Aerospace World

July 1, 2005

Moseley Tapped for CSAF

President Bush on May 16 announced that Gen. T. Michael Moseley is his choice to be the next Air Force Chief of Staff. Moseley is currently serving as vice chief of staff, a position he has held since August 2003.

If confirmed by the Senate, Moseley would succeed Gen. John P. Jumper as USAF’s top uniformed official. Jumper will likely retire in September, when his four-year term as Chief expires.

Moseley, a graduate of Texas A&M University, entered the Air Force in 1971 and began his career as a T-37 instructor pilot before transitioning to F-15 operations.

He later served as USAF legislative liaison and commanded 9th Air Force and US Central Command Air Forces during Operation Enduring Freedom and Operation Iraqi Freedom.

Four Airmen Die in Iraq Crash

Four airmen died in Iraq on May 30. The Iraqi Air Force aircraft they were flying in crashed on a training mission after departing from Kirkuk Air Base en route to Jalula, in the country’s east. The Air Force fatalities were: Maj. William Downs of Winchester, Va.; Capt. Derek Argel of Lompoc, Calif.; Capt. Jeremy Fresques of Clarkdale, Ariz.; and SSgt. Casey Crate of Spanaway, Wash.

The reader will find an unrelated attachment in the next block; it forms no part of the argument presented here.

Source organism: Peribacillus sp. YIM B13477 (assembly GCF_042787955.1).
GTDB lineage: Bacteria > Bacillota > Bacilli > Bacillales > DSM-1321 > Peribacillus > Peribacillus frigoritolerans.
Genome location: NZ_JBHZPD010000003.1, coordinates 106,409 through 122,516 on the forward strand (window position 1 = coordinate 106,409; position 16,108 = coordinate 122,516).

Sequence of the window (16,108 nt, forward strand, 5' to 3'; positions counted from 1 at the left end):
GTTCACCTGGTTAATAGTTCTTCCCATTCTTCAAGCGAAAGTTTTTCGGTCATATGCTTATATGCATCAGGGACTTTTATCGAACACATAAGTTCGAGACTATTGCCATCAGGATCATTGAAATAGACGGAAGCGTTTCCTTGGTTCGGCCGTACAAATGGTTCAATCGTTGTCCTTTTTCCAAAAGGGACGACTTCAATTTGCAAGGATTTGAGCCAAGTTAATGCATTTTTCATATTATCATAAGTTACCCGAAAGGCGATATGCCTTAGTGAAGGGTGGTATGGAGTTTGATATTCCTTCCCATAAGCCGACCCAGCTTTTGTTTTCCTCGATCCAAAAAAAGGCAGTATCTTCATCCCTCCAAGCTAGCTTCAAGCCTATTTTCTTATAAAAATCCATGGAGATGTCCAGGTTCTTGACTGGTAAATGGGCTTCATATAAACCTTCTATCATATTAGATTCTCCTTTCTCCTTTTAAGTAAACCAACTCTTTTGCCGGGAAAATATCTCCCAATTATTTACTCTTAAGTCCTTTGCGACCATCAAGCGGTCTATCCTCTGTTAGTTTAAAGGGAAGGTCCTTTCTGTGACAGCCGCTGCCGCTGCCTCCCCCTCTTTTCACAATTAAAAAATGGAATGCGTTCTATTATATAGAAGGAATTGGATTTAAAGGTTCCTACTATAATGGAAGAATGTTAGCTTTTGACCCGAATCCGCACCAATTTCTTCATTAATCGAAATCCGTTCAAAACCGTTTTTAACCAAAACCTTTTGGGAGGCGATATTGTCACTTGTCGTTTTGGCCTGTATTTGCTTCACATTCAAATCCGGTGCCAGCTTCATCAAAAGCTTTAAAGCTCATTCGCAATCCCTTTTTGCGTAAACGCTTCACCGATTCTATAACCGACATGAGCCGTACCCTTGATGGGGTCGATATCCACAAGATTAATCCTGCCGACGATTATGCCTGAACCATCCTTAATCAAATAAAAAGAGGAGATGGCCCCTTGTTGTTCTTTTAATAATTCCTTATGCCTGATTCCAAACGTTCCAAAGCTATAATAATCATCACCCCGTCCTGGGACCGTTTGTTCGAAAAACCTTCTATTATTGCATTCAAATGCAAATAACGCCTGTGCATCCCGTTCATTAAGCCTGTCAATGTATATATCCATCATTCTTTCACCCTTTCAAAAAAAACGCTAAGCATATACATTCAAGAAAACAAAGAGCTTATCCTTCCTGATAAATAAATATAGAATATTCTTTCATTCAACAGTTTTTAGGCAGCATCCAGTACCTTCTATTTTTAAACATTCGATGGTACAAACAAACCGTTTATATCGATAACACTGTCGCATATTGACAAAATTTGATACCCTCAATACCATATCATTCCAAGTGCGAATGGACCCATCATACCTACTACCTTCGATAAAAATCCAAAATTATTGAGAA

The airman were permanently stationed at Hurlburt Field, Fla. Downs was assigned to the 6th Special Operations Squadron; Fresques, Argel, and Crate were assigned to the 23rd Special Tactics Squadron. One Iraqi aviator also died in the incident.

The aircraft was a single-engine Comp Air 7Sl used for surveillance and personnel transport, according to a May 31 Defense Department news release. The airplane was one of seven that the United Arab Emirates had donated to the fledgling Iraqi Air Force.